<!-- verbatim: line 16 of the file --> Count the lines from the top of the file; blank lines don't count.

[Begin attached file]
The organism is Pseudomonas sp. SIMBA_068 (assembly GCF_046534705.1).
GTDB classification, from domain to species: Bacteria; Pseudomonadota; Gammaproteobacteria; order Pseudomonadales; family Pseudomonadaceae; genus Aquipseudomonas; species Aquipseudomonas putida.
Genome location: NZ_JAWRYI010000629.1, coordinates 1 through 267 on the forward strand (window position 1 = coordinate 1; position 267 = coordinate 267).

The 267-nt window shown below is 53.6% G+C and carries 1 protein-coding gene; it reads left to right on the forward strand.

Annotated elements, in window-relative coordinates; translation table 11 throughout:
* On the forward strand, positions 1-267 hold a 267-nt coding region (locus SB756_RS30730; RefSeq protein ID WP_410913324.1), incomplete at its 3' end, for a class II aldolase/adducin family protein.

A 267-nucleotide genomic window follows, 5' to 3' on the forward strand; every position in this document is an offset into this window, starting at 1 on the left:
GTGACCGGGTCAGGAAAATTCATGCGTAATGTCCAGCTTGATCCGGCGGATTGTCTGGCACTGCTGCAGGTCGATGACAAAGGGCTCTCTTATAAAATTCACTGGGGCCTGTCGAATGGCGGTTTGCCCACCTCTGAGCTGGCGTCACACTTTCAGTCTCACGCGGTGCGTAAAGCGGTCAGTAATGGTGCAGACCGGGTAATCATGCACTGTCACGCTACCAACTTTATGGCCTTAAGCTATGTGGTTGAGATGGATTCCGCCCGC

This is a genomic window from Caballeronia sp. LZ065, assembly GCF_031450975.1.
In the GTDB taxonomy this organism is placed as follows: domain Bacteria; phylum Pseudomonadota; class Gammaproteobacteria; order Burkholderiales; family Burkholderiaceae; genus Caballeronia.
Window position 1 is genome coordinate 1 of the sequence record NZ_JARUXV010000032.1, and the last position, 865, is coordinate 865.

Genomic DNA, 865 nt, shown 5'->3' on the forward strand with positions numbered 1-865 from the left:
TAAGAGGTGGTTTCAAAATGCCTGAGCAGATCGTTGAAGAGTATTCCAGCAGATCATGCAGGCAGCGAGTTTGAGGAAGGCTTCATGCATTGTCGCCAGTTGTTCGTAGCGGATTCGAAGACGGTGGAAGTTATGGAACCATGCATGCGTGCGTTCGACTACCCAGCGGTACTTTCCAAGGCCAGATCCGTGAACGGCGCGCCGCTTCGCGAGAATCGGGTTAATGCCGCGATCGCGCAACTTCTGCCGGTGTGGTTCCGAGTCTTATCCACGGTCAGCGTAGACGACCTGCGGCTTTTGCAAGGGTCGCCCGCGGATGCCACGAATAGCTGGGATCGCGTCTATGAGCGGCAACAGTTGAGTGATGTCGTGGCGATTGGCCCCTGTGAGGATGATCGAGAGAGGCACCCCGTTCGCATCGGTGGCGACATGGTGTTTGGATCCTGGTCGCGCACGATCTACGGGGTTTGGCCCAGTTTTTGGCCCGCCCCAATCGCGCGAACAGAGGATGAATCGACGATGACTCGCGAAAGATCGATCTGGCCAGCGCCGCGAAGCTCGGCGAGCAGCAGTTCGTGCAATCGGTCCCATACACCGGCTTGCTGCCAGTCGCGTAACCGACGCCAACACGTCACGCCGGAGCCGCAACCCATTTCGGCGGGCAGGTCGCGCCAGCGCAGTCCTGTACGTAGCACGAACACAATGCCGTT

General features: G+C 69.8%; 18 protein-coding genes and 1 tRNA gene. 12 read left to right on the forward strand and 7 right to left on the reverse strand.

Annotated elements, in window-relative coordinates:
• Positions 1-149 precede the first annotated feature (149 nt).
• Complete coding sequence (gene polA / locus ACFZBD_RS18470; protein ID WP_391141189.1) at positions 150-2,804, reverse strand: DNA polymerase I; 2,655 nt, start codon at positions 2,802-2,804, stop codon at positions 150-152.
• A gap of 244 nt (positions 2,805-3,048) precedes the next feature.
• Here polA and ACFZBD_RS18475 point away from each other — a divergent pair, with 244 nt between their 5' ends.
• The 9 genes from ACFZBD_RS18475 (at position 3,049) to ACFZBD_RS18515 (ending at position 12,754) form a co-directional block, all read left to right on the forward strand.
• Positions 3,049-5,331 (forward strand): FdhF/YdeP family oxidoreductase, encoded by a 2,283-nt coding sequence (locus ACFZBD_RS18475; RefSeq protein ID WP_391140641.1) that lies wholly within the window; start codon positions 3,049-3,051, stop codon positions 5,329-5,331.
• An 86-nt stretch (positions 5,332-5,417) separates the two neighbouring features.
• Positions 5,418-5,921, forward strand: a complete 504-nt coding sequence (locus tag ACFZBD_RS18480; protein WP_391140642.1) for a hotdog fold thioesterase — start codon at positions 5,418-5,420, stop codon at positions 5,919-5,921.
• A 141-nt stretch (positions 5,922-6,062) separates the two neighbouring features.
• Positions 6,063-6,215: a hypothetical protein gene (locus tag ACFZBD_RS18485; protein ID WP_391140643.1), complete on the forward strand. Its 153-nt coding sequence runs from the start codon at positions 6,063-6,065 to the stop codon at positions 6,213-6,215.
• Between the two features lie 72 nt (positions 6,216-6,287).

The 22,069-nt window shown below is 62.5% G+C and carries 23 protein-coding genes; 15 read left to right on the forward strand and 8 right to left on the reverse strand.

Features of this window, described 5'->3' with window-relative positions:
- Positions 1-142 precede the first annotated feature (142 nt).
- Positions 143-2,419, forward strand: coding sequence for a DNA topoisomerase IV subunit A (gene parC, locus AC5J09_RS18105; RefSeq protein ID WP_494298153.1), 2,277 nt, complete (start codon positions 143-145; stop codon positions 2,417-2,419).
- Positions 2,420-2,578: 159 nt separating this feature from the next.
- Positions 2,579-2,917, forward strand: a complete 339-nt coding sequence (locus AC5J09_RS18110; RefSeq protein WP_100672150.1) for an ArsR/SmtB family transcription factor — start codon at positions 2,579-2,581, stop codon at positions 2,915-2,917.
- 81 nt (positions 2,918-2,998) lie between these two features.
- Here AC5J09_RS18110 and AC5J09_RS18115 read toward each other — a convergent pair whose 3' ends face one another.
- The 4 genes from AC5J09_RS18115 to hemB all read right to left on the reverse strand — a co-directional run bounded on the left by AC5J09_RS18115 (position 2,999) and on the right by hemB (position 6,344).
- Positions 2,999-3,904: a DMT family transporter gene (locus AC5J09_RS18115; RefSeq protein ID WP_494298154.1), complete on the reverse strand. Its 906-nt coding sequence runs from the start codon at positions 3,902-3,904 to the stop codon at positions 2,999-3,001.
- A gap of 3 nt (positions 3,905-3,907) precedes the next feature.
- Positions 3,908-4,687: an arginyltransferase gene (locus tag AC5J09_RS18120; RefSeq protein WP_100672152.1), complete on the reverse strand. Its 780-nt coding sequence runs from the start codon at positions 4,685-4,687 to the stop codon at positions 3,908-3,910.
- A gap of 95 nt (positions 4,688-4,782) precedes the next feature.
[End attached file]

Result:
• Positions 1-149 precede the first annotated feature (149 nt).